What You Should Know:
– Philips introduces first-of-a-kind mobile ICUs in India to tackle COVID-19 and other emergencies with each ICU unit capable of being deployed in one day.
– Each mobile ICU comes pre-equipped with a state-of-the-art critical-care infrastructure, such as independent patient cubicles, plus anti-bacterial paint and high-end washrooms with a self-disinfection facility to avoid cross-contamination.
– Next to the mobile ICUs Philips is also offering a dedicated tele-critical care command center solution for the Indian market helping hospitals to improve access to acute care and leverage scarce resources such as trained ICU staff in optimized ways.
Philips today announced it introduced first-of-its-kind mobile Intensive Care Units (ICUs) in India designed to meet the critical-care requirements of patients, each prefabricated ICU has a capacity of nine beds. The units will be locally manufactured by Philips in India, with each ICU unit capable of being deployed in one day.
Combating COVID-19 Pandemic in India
India is in the top 5 countries with the highest amount of COVID-19 cases. The country’s healthcare system is under immense pressure as infections spike. Leveraging its clinical, technical, and design expertise, Philips has developed new mobile ICUs to address the challenging needs of critical-care services in India. They will be useful to government agencies and health systems looking to rapidly increase ICU capacity and enhance community outreach with the aim to mitigate the impact of natural disasters and pandemics such as the ongoing COVID-19 outbreak.
Mobile ICU Unit Overview
With a floor area of 1380 square feet (128 square meters), these self-sufficient units only require on-site electricity and water connection to become operational. Each mobile ICU comes pre-equipped with state-of-the-art critical-care infrastructure, such as independent patient cubicles, plus anti-bacterial paint and high-end washrooms with a self-disinfection facility to avoid cross-contamination. The ICUs can be furnished with a range of medical equipment, including ventilators, defibrillators, a central monitoring station, and CPAP (Continuous Positive Airway Pressure) machines, with appropriate supporting infrastructure such as back-up power, oxygen, and vacuum supplies.
“Aligned with the government’s commitment to providing quality and accessible healthcare to India’s population, we are proud to introduce our state-of-the-art mobile ICUs for India,” said Daniel Mazon, General Manager Philips India. “We believe this solution will help the country to tackle COVID-19 in an effective manner as it enables healthcare institutions to increase their critical-care bed capacities. The solution will also be significant in the long term to address future critical care requirements.”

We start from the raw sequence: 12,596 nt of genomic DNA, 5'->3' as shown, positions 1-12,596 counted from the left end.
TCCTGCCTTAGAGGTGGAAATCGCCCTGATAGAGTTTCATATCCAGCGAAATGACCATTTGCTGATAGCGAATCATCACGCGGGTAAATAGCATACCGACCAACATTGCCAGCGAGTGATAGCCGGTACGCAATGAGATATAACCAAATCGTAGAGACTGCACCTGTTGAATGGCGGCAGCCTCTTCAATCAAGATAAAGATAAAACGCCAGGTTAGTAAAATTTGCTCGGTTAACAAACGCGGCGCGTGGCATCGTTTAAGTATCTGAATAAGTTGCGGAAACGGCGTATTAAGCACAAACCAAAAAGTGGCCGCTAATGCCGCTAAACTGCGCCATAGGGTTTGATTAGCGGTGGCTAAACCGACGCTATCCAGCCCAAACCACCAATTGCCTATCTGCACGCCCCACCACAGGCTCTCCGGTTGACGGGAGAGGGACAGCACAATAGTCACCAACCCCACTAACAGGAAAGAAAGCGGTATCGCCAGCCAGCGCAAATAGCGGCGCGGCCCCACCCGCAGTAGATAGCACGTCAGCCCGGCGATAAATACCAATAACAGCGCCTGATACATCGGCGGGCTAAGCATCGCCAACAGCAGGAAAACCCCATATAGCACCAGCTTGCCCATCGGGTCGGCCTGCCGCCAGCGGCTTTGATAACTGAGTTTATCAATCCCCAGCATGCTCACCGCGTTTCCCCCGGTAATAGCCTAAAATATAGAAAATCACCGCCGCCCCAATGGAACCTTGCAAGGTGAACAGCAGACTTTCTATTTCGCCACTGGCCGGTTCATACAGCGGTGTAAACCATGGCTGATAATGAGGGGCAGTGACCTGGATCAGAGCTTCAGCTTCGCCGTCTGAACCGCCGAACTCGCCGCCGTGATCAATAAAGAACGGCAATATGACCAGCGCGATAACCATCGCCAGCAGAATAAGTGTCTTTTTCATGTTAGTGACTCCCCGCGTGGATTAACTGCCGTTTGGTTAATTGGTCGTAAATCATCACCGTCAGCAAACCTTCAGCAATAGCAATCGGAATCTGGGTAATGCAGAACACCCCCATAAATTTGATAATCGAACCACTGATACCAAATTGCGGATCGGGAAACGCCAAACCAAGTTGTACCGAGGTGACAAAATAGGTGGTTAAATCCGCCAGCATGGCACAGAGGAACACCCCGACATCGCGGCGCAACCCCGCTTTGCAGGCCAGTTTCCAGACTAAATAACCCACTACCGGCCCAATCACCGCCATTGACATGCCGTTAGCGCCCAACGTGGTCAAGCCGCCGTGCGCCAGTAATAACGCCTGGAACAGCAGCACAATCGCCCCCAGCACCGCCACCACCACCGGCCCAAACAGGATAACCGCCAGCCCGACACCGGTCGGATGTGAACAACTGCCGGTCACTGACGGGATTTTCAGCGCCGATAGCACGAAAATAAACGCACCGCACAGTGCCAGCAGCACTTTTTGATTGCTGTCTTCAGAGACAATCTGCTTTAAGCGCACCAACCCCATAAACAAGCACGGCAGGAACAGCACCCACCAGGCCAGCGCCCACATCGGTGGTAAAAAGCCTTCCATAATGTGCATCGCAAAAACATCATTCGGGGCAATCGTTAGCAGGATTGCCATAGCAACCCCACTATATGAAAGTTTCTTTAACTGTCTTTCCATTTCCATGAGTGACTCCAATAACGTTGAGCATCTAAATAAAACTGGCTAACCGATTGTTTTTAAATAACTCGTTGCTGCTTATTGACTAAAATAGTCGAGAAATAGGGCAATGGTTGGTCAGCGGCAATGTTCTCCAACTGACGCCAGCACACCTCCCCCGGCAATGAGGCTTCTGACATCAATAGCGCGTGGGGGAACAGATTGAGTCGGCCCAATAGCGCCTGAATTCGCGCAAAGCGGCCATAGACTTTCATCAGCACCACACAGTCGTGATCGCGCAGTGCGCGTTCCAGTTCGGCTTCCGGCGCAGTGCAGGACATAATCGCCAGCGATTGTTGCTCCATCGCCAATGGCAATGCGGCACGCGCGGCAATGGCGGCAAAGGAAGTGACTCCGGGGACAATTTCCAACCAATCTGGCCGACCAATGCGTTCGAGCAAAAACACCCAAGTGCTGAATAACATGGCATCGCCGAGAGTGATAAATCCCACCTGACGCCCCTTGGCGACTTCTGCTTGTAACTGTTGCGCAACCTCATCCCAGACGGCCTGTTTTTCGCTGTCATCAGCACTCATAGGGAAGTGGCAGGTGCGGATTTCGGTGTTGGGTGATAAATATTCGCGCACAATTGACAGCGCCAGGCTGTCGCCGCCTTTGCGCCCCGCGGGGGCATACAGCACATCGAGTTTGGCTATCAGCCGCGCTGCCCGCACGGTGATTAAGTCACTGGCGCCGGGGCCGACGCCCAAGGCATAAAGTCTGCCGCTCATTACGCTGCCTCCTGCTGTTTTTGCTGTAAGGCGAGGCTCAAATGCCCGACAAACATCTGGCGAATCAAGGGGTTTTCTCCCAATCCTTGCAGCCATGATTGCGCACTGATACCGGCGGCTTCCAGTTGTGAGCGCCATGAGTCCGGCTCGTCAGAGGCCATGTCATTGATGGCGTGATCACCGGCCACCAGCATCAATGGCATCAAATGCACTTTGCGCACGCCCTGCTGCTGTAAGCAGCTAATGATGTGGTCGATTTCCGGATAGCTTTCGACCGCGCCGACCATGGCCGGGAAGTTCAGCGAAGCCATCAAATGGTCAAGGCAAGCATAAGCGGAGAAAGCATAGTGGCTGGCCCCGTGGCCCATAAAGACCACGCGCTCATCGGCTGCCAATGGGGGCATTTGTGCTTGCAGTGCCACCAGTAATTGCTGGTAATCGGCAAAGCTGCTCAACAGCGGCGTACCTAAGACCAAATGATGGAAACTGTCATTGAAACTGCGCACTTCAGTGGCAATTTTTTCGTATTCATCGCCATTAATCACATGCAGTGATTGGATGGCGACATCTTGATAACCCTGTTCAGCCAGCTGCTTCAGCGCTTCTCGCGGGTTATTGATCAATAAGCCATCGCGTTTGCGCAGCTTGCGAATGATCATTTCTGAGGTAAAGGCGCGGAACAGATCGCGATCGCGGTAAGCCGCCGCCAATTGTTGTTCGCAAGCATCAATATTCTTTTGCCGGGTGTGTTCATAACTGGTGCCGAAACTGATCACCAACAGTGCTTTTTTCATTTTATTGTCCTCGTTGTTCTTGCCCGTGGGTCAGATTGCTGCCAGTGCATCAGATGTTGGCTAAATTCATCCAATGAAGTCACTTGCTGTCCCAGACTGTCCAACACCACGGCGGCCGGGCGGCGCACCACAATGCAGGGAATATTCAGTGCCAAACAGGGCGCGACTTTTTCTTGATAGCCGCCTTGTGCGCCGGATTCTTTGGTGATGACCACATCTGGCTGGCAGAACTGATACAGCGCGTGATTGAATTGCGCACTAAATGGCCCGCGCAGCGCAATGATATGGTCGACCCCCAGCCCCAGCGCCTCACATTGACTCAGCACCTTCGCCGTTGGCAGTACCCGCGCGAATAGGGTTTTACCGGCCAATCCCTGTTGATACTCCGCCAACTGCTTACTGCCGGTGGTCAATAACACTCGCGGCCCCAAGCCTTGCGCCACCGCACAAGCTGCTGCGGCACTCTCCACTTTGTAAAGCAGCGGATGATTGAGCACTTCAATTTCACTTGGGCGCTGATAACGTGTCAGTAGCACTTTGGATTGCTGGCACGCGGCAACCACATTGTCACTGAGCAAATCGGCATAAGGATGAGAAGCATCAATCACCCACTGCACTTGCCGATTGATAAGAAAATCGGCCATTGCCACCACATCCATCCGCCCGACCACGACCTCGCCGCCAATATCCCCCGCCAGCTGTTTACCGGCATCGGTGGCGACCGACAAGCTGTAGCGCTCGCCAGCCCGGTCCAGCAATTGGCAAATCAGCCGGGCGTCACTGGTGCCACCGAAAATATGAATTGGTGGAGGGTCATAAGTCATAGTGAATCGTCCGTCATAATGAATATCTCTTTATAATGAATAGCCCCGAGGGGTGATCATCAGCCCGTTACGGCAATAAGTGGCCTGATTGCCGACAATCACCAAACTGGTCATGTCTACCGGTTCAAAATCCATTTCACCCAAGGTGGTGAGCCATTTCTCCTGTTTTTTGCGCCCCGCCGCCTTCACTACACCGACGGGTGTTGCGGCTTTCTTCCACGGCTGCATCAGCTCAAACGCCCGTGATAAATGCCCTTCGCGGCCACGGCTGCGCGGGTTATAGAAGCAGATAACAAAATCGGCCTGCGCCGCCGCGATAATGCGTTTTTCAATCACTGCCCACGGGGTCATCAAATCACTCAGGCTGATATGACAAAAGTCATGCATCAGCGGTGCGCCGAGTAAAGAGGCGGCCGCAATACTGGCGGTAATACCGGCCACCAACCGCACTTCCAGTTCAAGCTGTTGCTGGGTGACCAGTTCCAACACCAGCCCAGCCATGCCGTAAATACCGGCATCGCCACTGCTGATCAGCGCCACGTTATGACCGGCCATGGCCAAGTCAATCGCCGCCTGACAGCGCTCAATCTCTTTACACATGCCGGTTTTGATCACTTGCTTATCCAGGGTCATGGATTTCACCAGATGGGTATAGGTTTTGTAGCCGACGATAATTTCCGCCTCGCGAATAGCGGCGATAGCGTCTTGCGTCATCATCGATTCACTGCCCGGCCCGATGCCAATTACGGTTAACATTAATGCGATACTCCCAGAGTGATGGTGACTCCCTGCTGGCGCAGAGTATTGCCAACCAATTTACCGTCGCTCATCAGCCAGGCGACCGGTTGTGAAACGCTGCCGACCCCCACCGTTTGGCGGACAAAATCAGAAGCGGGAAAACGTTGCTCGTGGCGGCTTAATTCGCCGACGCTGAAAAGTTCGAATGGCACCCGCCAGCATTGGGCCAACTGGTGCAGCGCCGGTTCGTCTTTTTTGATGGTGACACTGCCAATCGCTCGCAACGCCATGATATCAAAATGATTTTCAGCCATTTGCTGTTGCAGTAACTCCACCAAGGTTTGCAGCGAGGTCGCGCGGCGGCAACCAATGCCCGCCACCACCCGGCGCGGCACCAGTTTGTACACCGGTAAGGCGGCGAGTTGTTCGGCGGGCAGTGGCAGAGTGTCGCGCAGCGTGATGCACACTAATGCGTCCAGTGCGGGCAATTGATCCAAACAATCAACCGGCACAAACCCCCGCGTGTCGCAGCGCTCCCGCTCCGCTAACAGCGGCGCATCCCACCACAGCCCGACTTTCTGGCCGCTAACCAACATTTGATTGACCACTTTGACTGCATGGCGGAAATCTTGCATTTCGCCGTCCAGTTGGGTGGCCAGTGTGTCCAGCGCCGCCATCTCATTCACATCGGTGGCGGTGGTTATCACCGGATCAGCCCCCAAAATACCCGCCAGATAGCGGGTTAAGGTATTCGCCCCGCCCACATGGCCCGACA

“Philips’ mobile ICU solution will offer great advantage in treatment of isolated patients, in disaster management, and for community outreach,” said Mahipal Singh Bhanot, Zonal Director of Fortis Healthcare. “Additionally, it will enable streamlining of hospital workflows without the need to change their protocols for infectious patients, while maintaining patient and staff safety. This can be a productive asset to have, especially because it is useful in adding additional beds to hospitals in a much reduced time, which means rapid ramp up of a hospital’s bed capacity.”
Tele-critical Care Command Centers
Next to the mobile ICUs Philips is also offering a dedicated tele-critical care command center solution for the Indian market helping hospitals to improve access to acute care and leverage scarce resources such as trained ICU staff in optimized ways. These highly trained intensivists and intensive care nurses are stationed in a central hub and can connect to and remotely monitor patients in peripheral ICUs on a 24/7 basis through advanced dashboards that bring together vital signs, lab values, and predictive analytics. Currently, there are 5 major tele-critical care command centers in India and these hubs are connected to up to 700 ICU beds across the country with Tier 2, 3 city hospitals.